A hometown son has returned triumphant. A black chef has earned equity. Great pizza has garnered a place in everyday Birmingham life. And it has all happened at Post Office Pies, set in a repurposed post office in the burgeoning Avondale neighborhood.
John Hall is the chef. He’s also co-owner, along with three partners, including the folks behind Saw’s Soul Kitchen, the neo-barbecue joint wafting smoke across the alley. Hall knows the neighborhood. As a boy, he steered a Big Wheel down nearby 42nd Street North, where his grandparents lived and where he hung the laundry his grandmother Louellen Wilkins washed. When Hall returned home from New York City to open Post Office Pies, he moved into a brick bungalow one door down from where, in the midday heat of summer, he cut her grass with a push mower.
Since opening this past March, Post Office Pies—with its trussed ceiling, color-field block walls, tuck-and-roll banquettes, and chalkboard menu—has emerged as the place to meet the synagogue softball team or the high school chess club for salads of roasted corn and arugula and pizzas layered with house-made meatballs. On or near the block where Hall and his crew fire anchovy and sunny-side-up-egg pizzas in two squat brick ovens that resemble turtles on stilts, mechanics fix flats at two garages, entrepreneurs design websites at a hip studio, hard hats scrounge for scrap metals, and a preacher saves souls at an interracial church. Avondale is a crazy-quilt model of a modern South neighborhood, working to balance the pitfalls of gentrification and the promise of new economic investment.
Hall made his rep in Manhattan. He cooked at Momofuku Ssäm Bar, David Chang’s cool and contrarian East Village boîte. And at Per Se, Thomas Keller’s big-night-out restaurant on Columbus Circle. At Gramercy Tavern, where Danny Meyer has long set national standards for intuitive and gracious service, Hall worked the line for nearly four years and learned the infectious approach to hospitality now practiced by his crew.
Walk in the door at Post Office Pies, and the bartender looks up from the row of Avondale Brewery taps to smile. Glance across the dining room, as Stevie Wonder’s “Superstition” caroms through the speakers, and you catch the pizzaiolos dancing in sync and hamming for the crowd. Order a Margherita pie to go, and the clerk hands you a plastic cup stuffed with fresh-cut basil leaves for home garnishing.
Hall is a thinker and talker. When I called to say how much I like his wood-fire-blistered pepperoni pizza, tiled with thick slices of Molinari salami, and his market salad of roasted vegetables, piled unceremoniously on a crème fraîche–slathered pizza tin, we enjoyed a wide-ranging conversation about everything from Insomnia Pizza, the bike delivery service he once ran out of his Brooklyn apartment, to the progressive upswing in present-day Birmingham.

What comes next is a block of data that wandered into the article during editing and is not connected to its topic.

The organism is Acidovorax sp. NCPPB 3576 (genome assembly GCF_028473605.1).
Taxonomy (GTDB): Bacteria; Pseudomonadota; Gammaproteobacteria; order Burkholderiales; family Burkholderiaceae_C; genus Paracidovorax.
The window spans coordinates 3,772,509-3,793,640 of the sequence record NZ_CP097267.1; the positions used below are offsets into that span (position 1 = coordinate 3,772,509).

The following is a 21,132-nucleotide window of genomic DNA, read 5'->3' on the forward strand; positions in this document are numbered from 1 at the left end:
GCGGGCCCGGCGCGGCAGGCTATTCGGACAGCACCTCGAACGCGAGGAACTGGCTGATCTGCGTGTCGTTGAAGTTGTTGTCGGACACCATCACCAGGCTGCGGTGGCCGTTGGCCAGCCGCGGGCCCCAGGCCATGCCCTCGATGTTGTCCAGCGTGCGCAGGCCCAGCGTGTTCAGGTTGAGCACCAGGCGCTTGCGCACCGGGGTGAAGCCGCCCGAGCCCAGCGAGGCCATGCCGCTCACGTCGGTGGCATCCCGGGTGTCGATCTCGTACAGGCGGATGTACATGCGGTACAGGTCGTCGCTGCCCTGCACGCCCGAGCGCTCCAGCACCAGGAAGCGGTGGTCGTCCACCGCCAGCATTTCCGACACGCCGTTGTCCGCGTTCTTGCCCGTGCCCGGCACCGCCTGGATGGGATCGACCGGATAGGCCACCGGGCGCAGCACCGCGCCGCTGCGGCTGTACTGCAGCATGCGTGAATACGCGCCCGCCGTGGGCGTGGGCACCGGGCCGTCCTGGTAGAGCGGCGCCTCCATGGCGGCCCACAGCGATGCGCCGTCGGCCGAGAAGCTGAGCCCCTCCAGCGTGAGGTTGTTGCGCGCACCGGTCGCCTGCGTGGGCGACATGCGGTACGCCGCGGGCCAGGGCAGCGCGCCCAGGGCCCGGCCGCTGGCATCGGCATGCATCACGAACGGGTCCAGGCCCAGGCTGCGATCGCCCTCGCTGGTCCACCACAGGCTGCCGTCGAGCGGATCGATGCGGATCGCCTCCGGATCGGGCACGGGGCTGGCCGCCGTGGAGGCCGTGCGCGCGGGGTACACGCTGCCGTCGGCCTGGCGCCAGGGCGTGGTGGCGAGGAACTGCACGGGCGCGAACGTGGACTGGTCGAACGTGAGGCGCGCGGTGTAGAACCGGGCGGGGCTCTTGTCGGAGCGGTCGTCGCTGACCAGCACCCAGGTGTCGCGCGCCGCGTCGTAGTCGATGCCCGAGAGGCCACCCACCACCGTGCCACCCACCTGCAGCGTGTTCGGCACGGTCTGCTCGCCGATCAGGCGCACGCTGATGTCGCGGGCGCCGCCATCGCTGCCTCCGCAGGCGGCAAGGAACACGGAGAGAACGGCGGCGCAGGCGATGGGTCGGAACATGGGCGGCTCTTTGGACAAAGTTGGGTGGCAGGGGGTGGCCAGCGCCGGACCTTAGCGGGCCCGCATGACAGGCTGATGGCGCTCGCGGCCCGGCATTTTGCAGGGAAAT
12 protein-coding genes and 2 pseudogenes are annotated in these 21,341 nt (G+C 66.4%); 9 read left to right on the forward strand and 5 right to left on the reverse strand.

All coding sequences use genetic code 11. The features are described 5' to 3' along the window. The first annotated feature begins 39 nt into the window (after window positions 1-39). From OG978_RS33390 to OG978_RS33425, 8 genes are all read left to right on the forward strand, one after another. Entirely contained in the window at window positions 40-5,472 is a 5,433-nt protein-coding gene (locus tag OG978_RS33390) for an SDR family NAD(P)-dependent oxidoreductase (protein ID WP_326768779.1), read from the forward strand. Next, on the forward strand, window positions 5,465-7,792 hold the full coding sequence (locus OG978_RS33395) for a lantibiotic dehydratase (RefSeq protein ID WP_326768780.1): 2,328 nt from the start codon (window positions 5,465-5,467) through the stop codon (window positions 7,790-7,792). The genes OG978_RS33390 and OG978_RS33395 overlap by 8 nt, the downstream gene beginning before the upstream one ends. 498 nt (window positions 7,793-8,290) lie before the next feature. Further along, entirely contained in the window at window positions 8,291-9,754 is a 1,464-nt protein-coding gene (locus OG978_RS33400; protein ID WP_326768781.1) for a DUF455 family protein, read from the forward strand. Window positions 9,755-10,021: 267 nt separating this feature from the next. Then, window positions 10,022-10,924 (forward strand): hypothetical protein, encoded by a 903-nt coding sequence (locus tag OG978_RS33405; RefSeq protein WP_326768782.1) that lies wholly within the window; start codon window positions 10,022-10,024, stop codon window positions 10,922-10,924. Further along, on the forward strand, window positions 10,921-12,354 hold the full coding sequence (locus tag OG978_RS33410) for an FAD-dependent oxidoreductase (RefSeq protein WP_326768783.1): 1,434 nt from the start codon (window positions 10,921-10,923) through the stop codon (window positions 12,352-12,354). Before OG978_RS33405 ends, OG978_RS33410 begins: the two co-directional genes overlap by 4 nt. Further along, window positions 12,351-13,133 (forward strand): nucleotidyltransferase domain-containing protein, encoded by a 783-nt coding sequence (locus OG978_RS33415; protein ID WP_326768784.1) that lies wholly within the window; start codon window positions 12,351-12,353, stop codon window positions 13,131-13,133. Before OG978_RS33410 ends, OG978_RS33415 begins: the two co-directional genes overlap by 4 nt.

Hall knows his pizza. And he knows the South. He says that his work experience—which prior to New York also included stints with Michelle Weaver at Charleston Grill in South Carolina and Frank Stitt at Highlands Bar and Grill in Birmingham—has delivered more than on-the-job training after culinary school. That pedigree affords him lifelong insulation from the bigotry that says black chefs can’t lead kitchen brigades. “My résumé tells people that, no matter what I look like, no matter what my skin color is, I qualify for the job,” Hall told me in a calm and soft voice that made clear he understands the import of owning his own restaurant at a time when too few black chefs even run their own kitchens.
Instead of returning home to cook haute cuisine, Hall has aimed for everyday excellence. His pizza hits that mark. For those of us who still equate this Neapolitan delicacy with the cardboard disks that pimply-faced college kids deliver to doorsteps, soulful pies like these, built on honest foundations of pleasantly yeasty bread, remain revelations.
Post Office Pies is a clubhouse for twenty-first-century Birmingham. If you believe in the progressive possibilities of this city—and I do—a pie and a beer with John Hall will inspire you to claim Avondale as your own.
John Hall is one of a number of black chefs to recently launch a Southern kitchen
Mashama Bailey made her bones at Prune in New York City. At the Grey, she serves mod Lowcountry dishes like pickled oysters with lardo and cracklings.—thegreyrestaurant.com
Opening in 2015, Nick Wallace’s restaurant will blend French technique with Southern ingredients. Expect fish dumplings along with house-made pâté, bread, and pickles.—nickwallaceculinary.com
The Pig & The Pearl
Todd Richards opened this casual spot this past summer, serving smoked duck, pig, and cow, as well as oysters and a seasonal Brunswick stew potpie.—thepigandthepearl.com